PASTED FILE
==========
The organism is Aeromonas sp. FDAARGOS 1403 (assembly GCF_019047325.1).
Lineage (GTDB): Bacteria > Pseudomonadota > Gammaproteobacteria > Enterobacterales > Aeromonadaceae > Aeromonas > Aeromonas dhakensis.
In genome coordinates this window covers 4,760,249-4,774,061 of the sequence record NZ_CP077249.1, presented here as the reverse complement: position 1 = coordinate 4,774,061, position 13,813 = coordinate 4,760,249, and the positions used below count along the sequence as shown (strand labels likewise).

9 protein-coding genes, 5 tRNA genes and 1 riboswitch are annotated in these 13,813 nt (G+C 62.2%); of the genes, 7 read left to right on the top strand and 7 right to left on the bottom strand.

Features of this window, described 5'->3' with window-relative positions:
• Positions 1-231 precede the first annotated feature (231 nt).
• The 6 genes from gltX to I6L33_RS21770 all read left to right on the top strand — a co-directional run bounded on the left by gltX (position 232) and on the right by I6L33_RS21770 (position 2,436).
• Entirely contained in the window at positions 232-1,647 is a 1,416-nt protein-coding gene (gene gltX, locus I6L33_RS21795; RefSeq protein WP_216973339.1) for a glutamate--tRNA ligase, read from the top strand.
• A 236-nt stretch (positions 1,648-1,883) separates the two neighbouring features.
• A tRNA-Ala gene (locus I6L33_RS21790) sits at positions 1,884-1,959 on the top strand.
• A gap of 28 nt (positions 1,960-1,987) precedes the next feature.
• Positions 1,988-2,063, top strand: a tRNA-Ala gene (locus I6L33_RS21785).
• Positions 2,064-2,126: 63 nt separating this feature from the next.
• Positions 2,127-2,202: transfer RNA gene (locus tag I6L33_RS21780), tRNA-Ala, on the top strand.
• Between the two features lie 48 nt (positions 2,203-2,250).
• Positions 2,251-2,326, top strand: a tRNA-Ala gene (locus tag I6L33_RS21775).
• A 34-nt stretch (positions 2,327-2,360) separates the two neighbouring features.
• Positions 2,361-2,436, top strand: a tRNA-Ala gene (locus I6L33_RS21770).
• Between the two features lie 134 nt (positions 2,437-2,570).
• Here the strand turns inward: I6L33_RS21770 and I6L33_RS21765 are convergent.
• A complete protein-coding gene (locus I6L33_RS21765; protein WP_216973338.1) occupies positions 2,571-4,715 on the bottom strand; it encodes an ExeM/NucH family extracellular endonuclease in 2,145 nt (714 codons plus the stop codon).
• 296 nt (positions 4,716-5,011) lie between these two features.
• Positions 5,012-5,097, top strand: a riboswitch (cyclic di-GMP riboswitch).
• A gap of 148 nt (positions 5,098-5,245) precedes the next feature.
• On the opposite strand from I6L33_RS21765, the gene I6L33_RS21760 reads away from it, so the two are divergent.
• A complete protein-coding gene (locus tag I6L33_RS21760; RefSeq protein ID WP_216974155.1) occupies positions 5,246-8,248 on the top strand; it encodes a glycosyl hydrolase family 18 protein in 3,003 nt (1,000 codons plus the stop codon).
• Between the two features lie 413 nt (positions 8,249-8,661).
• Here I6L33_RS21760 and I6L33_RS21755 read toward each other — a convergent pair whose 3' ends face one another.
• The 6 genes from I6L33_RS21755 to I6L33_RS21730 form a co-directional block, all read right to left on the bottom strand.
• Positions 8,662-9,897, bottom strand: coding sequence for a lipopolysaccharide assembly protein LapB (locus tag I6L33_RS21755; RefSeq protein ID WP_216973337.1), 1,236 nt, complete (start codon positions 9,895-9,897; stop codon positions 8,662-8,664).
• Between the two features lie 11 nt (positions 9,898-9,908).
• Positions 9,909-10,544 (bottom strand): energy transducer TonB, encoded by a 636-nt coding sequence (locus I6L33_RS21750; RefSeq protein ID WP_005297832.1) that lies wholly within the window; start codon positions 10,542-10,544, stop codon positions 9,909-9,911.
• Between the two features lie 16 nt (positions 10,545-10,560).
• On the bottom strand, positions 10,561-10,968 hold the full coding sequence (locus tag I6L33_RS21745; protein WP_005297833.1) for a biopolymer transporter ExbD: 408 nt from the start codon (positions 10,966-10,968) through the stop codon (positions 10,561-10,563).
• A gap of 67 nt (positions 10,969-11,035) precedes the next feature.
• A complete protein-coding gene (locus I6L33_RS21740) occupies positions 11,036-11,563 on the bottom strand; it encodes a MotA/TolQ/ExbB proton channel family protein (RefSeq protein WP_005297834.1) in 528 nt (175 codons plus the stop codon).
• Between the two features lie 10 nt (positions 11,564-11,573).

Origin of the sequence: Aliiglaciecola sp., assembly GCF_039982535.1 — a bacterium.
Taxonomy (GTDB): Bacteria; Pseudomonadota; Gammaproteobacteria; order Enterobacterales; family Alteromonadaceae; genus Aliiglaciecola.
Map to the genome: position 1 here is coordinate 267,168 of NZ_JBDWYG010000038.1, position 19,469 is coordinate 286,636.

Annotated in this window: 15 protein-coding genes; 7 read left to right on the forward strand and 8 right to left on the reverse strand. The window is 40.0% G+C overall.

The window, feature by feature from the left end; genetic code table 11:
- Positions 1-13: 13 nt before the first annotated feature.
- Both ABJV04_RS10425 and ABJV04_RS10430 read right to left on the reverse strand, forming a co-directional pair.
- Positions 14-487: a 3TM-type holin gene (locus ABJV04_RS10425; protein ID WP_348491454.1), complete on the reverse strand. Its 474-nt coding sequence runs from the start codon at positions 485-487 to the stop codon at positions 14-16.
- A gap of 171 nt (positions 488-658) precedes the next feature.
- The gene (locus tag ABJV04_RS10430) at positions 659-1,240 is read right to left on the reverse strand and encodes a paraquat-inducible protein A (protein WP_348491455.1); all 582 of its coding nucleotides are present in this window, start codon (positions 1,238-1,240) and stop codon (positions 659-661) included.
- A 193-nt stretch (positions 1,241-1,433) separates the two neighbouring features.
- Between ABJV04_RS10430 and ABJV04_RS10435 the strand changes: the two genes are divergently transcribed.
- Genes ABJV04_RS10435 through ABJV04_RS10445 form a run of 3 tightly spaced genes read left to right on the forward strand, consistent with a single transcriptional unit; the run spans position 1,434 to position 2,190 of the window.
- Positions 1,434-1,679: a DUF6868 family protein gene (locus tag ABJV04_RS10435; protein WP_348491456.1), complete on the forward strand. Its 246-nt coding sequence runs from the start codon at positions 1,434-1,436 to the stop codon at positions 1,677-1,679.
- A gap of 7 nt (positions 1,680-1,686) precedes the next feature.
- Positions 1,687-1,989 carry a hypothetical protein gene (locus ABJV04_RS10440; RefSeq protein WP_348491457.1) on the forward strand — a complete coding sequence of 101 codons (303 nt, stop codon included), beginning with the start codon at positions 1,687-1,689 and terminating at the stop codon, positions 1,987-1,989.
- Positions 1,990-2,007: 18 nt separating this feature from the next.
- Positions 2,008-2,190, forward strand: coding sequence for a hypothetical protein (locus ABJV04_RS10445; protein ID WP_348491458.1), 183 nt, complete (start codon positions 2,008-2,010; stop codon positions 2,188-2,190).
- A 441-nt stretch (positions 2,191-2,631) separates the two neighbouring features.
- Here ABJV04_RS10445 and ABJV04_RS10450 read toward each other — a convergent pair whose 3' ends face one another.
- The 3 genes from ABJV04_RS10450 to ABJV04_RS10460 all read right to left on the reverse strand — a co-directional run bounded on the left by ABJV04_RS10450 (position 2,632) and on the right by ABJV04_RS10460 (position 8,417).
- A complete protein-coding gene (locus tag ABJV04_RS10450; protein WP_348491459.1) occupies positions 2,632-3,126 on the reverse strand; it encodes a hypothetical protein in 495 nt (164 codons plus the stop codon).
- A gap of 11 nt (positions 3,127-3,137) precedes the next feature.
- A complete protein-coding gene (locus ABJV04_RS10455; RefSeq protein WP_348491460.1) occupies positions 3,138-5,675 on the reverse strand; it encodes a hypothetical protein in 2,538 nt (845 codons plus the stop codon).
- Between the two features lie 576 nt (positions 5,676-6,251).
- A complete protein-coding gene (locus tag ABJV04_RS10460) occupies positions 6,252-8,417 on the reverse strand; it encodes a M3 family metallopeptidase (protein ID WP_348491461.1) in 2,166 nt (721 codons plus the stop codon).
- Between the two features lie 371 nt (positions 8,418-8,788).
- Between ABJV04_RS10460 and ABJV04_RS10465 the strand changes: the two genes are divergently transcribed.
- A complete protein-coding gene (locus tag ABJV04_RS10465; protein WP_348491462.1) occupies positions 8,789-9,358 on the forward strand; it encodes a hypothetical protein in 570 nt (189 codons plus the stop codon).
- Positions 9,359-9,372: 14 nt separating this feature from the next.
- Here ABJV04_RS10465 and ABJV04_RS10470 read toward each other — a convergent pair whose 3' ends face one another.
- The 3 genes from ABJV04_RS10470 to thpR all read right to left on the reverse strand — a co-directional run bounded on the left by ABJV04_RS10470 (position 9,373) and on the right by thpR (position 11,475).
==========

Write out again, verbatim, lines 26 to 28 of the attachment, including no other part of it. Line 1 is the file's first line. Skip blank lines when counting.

• A complete protein-coding gene (locus tag I6L33_RS21760; RefSeq protein ID WP_216974155.1) occupies positions 5,246-8,248 on the top strand; it encodes a glycosyl hydrolase family 18 protein in 3,003 nt (1,000 codons plus the stop codon).
• Between the two features lie 413 nt (positions 8,249-8,661).
• Here I6L33_RS21760 and I6L33_RS21755 read toward each other — a convergent pair whose 3' ends face one another.